“Digital technology is something they’ve known their whole life,” says author and award-winning journalist David Sax of those in their teens, 20s or younger. “It’s like air. It’s not exciting.”
While the release of a new iPod or update on a social media platform can cause a furor of excitement—or dread for those used to the way the system already works—there is a concurrent movement afoot, a revival of analog consumer goods and a rejection of many of the technological developments that have seemingly made hobbies or tasks easier.
Sax delves into this dichotomy in both his book, The Revenge of Analog: Real Things and Why They Matter, as well as his April 9th lecture and conversation of the same name at the Cranbrook Schools Performing Arts Center. He will be giving the inaugural Lillian and Donald Bauder Lecture, which was established in 2016 through a generous gift from Cranbrook President Emeritus Dr. Lillian Bauder, who served as Cranbrook’s President and CEO from 1983 to 1996, and will be presented annually by the Cranbrook Center for Collections and Research.
“I was interested in someone whose topic would touch upon what we do here, but who could take our work and put it in a broader context of cultural thinking,” says Greg Wittkopp, the Center’s director.
“We’re all about making sure the paper documents of Cranbrook’s history are not only preserved, but that they have relevancy for a new generation.”
A decade ago, when Sax first digitized his CD collection, he remembers that, without physical access to music, “overnight, my interest in music seemed to fade.” Shortly thereafter, his parents gave him an old record player.
“We started listening to the records, which sparked a conversation of this analog, physical vinyl, and the digital stuff and the advantages and disadvantages of listening to it. It was certainly more engaging to listen to music on records. It was more the process itself—it required more work, and there was something really fun about it.”
Sax is not alone in his appreciation for seemingly outdated modes of consuming culture. Vinyl records, polaroid-esque cameras, and the near ubiquitous Moleskin notebooks are not just kitschy throwback items, but rather speak to a desire to put down one's smartphone and feel the tactility of pen and paper. And Detroit is playing a role in this movement. Both Shinola and Third Man Records, the adjacent stores on West Canfield in Midtown Detroit, are thriving by catering to these analog consumer interests. However, Sax wants to be clear that while from the outset, Shinola’s watches and notebooks speak to this vintage culture, rooted in Detroit’s manufacturing history, they are a “very high-tech operation in the design labs.”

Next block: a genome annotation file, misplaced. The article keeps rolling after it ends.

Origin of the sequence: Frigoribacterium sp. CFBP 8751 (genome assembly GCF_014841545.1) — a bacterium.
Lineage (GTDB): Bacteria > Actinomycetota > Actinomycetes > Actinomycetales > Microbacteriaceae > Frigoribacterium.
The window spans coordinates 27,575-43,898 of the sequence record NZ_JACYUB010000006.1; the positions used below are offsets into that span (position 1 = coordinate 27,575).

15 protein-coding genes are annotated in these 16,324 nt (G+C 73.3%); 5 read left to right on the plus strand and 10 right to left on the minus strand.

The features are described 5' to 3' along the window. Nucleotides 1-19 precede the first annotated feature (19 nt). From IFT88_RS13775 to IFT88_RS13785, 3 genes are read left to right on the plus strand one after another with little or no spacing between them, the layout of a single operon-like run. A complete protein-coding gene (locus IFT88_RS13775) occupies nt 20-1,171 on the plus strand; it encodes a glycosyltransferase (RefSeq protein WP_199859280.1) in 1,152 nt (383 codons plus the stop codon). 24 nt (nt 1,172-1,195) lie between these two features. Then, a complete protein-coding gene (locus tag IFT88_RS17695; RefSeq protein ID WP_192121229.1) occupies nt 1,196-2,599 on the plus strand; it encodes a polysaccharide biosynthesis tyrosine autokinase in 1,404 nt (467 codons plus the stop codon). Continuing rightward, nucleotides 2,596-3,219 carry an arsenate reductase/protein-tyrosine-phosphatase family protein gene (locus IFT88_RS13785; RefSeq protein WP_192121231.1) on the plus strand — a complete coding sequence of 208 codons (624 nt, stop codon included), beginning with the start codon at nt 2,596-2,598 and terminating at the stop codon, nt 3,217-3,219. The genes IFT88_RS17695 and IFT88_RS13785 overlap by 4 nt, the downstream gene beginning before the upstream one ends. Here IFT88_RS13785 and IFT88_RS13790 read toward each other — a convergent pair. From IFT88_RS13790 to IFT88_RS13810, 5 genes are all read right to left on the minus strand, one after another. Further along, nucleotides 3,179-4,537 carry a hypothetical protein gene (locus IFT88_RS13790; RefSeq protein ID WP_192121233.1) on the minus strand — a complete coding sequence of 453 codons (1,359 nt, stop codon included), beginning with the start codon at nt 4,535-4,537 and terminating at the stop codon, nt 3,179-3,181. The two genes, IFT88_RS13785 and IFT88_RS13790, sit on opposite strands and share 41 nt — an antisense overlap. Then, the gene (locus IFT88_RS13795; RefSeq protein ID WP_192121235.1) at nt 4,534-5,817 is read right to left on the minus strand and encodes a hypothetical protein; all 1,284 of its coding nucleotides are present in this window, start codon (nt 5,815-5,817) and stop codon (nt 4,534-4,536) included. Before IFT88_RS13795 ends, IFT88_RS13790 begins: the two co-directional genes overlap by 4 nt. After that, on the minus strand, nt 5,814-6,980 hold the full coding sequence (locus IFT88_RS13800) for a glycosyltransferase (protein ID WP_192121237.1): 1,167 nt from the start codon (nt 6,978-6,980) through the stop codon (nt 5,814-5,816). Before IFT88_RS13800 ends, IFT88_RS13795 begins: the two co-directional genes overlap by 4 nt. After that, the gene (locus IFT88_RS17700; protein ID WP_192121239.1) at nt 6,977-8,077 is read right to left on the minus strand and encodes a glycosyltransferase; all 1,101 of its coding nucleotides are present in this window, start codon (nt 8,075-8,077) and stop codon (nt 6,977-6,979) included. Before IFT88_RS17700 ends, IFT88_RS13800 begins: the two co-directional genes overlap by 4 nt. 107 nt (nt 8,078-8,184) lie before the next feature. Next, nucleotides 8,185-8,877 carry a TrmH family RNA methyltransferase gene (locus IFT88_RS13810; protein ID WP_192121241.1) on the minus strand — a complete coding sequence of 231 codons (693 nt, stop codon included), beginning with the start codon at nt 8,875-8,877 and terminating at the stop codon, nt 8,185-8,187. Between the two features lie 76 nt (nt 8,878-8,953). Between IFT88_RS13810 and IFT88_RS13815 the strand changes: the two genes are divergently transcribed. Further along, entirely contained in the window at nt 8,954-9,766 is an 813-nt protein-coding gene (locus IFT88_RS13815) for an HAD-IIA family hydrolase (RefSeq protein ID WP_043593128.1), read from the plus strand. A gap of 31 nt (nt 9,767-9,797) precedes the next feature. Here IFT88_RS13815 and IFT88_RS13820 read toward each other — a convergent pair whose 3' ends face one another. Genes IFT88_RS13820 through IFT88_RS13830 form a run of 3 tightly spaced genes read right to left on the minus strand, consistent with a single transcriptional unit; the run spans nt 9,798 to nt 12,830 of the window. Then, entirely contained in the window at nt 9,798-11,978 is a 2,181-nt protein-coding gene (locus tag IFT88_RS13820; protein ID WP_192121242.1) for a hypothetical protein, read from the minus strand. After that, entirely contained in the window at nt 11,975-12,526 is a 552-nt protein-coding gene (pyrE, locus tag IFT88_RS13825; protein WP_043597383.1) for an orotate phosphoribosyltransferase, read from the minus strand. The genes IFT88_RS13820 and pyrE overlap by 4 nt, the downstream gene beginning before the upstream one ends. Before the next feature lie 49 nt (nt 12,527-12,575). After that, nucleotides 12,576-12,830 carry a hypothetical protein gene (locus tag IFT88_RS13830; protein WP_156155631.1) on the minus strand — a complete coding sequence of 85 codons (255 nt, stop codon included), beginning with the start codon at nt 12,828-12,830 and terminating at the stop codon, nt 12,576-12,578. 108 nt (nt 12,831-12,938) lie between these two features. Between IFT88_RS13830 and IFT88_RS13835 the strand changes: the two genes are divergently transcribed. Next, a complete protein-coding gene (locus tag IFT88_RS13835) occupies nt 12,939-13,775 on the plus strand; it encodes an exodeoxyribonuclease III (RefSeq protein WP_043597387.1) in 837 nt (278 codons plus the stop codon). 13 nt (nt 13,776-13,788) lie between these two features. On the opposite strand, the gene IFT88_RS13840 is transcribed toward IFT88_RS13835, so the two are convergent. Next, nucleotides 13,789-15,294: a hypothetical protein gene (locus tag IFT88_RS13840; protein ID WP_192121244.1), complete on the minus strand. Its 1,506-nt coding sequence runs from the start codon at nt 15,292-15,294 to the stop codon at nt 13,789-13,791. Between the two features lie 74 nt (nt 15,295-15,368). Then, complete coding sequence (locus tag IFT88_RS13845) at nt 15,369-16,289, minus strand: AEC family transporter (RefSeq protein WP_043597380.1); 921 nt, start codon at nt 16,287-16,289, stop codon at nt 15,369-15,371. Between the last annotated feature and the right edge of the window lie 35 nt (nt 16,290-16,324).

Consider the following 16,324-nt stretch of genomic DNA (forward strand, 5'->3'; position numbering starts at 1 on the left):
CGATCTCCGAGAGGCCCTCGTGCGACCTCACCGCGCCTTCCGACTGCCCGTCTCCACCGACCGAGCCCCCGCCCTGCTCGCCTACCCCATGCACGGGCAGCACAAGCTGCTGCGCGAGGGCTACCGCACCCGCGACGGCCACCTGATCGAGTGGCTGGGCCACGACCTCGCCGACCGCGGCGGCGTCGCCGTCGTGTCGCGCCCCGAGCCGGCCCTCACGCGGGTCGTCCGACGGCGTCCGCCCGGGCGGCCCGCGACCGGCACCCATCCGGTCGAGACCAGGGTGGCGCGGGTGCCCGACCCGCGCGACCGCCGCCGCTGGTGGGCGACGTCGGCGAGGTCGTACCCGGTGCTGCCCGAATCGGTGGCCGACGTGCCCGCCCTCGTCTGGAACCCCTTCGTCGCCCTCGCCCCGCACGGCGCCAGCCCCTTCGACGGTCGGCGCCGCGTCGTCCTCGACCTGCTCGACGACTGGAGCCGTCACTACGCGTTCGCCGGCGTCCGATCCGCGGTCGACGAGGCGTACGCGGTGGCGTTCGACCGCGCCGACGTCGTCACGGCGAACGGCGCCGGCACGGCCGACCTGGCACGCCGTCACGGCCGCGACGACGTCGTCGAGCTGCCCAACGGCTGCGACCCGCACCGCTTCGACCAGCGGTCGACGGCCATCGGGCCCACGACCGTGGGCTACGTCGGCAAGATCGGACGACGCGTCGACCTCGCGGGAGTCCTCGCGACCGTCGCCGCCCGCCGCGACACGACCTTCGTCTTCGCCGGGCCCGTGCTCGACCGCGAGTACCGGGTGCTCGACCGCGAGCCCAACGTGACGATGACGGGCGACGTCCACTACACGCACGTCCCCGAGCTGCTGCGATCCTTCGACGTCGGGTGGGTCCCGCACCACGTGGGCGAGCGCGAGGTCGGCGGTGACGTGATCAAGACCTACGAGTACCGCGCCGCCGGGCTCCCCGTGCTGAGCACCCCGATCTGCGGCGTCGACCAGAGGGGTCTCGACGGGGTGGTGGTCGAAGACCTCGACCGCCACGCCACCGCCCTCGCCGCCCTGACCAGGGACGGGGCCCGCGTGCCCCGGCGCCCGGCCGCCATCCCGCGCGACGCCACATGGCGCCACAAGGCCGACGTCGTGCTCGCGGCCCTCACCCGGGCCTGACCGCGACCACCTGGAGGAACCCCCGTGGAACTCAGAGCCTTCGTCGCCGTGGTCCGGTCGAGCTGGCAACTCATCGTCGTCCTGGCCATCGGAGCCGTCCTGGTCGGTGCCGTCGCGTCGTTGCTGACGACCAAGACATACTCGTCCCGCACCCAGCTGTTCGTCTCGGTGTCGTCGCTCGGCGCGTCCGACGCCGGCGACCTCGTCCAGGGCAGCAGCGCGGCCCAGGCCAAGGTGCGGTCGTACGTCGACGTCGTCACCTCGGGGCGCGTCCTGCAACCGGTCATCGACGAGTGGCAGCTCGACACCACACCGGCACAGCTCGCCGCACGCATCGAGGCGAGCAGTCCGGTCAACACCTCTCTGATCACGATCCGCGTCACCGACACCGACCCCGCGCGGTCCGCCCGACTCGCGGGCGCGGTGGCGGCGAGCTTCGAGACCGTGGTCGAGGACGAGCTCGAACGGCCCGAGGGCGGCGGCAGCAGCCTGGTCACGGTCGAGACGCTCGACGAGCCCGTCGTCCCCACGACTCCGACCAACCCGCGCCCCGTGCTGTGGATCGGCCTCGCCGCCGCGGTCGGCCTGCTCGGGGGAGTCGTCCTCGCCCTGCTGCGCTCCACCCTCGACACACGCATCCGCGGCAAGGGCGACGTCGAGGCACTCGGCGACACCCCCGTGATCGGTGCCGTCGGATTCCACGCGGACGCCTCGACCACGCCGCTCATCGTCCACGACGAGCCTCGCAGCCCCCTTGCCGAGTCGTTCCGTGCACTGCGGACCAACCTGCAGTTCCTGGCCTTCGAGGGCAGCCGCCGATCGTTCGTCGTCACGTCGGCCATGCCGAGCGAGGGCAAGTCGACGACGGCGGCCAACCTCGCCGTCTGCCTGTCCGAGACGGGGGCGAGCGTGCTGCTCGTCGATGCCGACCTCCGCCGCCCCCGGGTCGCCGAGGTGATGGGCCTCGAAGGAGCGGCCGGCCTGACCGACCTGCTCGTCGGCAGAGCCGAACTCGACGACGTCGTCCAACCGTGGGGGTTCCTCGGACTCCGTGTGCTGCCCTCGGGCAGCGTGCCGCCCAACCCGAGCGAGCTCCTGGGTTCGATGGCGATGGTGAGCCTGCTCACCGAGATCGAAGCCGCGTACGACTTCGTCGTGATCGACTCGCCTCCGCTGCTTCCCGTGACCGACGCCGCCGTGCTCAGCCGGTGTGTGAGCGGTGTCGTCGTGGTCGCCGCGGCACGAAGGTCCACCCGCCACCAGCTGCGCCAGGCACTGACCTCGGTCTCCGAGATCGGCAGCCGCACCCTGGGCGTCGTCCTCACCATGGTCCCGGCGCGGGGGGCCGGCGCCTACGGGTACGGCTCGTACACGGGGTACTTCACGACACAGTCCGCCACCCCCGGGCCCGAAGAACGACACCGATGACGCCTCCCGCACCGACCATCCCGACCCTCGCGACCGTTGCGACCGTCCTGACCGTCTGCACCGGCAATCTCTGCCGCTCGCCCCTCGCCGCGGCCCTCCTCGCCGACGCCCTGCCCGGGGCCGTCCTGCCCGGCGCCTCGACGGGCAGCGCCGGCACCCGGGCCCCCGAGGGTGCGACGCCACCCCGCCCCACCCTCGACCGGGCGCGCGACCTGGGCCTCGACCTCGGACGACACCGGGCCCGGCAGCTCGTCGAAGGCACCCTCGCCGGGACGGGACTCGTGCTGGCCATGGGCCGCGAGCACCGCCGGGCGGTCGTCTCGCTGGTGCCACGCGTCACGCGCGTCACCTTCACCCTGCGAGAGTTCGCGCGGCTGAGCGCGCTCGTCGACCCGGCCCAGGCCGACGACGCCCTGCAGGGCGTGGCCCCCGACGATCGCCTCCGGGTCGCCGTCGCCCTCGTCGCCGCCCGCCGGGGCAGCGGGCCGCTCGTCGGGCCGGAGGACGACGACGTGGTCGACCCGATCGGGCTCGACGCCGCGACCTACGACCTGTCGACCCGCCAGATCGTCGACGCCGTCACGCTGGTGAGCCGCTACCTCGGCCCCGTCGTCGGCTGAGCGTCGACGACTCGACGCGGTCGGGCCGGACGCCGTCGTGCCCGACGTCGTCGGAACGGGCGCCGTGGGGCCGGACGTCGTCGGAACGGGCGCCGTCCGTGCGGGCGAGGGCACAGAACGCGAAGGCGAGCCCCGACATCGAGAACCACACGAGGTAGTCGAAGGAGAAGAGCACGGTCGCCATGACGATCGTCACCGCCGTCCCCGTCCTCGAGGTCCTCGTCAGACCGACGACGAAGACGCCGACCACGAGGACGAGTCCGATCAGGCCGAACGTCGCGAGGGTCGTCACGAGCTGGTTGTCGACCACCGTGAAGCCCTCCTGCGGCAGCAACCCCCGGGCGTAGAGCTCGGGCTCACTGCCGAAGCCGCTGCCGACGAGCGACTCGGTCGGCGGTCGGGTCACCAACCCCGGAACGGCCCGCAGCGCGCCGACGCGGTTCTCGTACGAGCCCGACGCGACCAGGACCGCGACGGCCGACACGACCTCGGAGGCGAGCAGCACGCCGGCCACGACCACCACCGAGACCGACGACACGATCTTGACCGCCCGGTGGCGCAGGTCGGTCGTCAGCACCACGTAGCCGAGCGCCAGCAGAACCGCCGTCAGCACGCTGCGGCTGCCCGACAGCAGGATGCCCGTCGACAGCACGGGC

Those driving this return to analog?
It is the younger generations, the millennials and younger, leading the charge. Sax says that for baby boomers, or even those in their 40s, “analog tech is something they already knew. They had it and gave it up.” Features like making the font larger and brighter on a Kindle, or sharing photos of grandchildren on a phone or tablet “is the pinnacle of civilization” to those who remember a day of landlines, dial-up modems and darkrooms.
He is quick to note that teens are not completely rejecting technology, but integrating items into their lives—like the teen who uses a Fujifilm Instamax camera (a modern-day Polaroid) for special occasions, and who may or may not have been inspired by the cover of Taylor Swift’s 1989 album. Wittkopp mentions his 20-something daughter’s preference for hardcover books, his wife inheriting the Kindle they purchased for her.
Digitization has also increasingly become common when it comes to archives, making the Center for Collections and Research’s place in this whole phenomenon even more noteworthy. Sax certainly sees a place for both. He says that digital records help in the early research stages: “If I’m doing research on the Eames chair or the arts and crafts movement, before I drive to Detroit, I want to know that they have that.” From “the seat of my home in Toronto, however, I won’t be able to hold the mold of the first Herman Miller chair, or speak to the curator who can give me knowledge of who else to talk to, or search through the card catalogue and find something else that might take me in another direction.” Librarians and historians will be pleased to hear this appreciation for the original object.
Sax seeks harmony between Luddites and technophiles. “The world of culture needs all sorts of different experiences. You need people to be painters and sculptors and digital artists. You need all of that because they fit different purposes and people want that for different sets of times. That is the dichotomy that has to be in place in order for a society to be successful.”
The Revenge of Analog: Real Things and Why They Matter, Lecture and Conversation with Author David Sax, Sunday, April 9th at 3pm at the Cranbrook School Performing Arts Center in Bloomfield Hills. Admission is free. The lecture will be followed by a book signing and reception. For more information, click here.